BREAKINGVIEWS-QE gave emerging markets brief gains, lasting pain
(The author is a Reuters Breakingviews columnist. The opinions expressed are his own.) (Refiles to add calculator.)
By Andy Mukherjee
SINGAPORE Oct 30 (Reuters Breakingviews) - Six years of quantitative easing in the United States have brought fleeting gains to emerging markets, and more enduring pain.
The Federal Reserve's near-$4 trillion bond-buying splurge raised the growth rate in many developing economies only briefly, while fuelling a credit binge. Now that QE has ended in the United States, emerging markets find themselves in an unenviable situation: they are saddled with high debt, and struggling to boost output to repay the loans.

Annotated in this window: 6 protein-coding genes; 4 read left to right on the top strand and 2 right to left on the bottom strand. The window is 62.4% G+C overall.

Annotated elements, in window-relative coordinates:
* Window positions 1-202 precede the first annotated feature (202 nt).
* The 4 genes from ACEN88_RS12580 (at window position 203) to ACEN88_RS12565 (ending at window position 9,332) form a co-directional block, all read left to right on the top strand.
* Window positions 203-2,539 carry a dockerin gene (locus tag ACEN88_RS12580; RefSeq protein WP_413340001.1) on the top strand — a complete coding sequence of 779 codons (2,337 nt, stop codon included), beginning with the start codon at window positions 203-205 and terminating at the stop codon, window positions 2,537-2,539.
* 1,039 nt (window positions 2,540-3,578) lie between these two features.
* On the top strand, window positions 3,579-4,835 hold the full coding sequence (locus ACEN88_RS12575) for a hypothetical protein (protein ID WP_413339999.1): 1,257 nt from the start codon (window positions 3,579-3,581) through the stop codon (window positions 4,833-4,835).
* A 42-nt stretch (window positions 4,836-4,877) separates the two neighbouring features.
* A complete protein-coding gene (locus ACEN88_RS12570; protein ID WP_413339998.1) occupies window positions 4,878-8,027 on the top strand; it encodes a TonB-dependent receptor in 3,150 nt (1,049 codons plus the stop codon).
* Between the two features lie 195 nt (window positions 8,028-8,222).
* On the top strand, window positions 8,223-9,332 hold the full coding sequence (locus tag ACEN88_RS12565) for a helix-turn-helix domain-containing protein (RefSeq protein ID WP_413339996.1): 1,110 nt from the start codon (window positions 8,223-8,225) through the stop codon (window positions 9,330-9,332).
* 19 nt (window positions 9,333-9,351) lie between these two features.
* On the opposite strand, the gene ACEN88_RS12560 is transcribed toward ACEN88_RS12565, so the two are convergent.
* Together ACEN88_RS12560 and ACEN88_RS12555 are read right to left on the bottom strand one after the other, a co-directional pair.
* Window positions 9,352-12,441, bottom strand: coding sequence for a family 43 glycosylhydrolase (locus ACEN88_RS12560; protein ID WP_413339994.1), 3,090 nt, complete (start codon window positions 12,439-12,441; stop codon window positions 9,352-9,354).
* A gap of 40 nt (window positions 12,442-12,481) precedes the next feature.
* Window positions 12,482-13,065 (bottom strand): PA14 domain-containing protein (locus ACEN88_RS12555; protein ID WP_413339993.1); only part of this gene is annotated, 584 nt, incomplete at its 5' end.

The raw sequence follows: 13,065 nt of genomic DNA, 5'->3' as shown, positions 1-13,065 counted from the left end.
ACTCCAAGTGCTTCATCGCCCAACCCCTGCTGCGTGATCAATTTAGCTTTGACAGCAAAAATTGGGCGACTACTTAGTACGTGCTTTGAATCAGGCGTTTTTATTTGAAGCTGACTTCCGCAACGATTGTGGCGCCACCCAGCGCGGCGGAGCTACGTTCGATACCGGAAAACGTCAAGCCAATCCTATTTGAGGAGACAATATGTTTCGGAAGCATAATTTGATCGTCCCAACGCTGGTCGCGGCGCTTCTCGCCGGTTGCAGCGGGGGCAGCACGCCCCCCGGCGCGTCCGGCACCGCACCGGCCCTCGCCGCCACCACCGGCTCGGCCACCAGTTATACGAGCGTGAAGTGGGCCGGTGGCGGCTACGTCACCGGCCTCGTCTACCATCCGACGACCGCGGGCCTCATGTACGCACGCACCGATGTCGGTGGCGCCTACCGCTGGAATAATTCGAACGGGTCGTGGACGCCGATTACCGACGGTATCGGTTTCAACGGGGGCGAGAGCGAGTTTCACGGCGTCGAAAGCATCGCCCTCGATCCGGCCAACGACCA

Of 23 emerging markets analysed by Breakingviews, as many as 17 now have much higher private debt-to-GDP ratios than the average before the Fed embarked on its policy.
Calculator: Impact of QE on emerging markets: reut.rs/1wHrEAz
The build-up has been particularly striking in small, open Asian economies. Total credit in Hong Kong has zoomed to 250 percent of GDP, while in Singapore it has reached almost 140 percent of GDP. In nine developing economies, government borrowing has risen sharply. The Czech Republic's public debt is 40 percent of GDP, double the pre-QE average. Malaysia's government debt has expanded by 10 percent of GDP. Продолжение...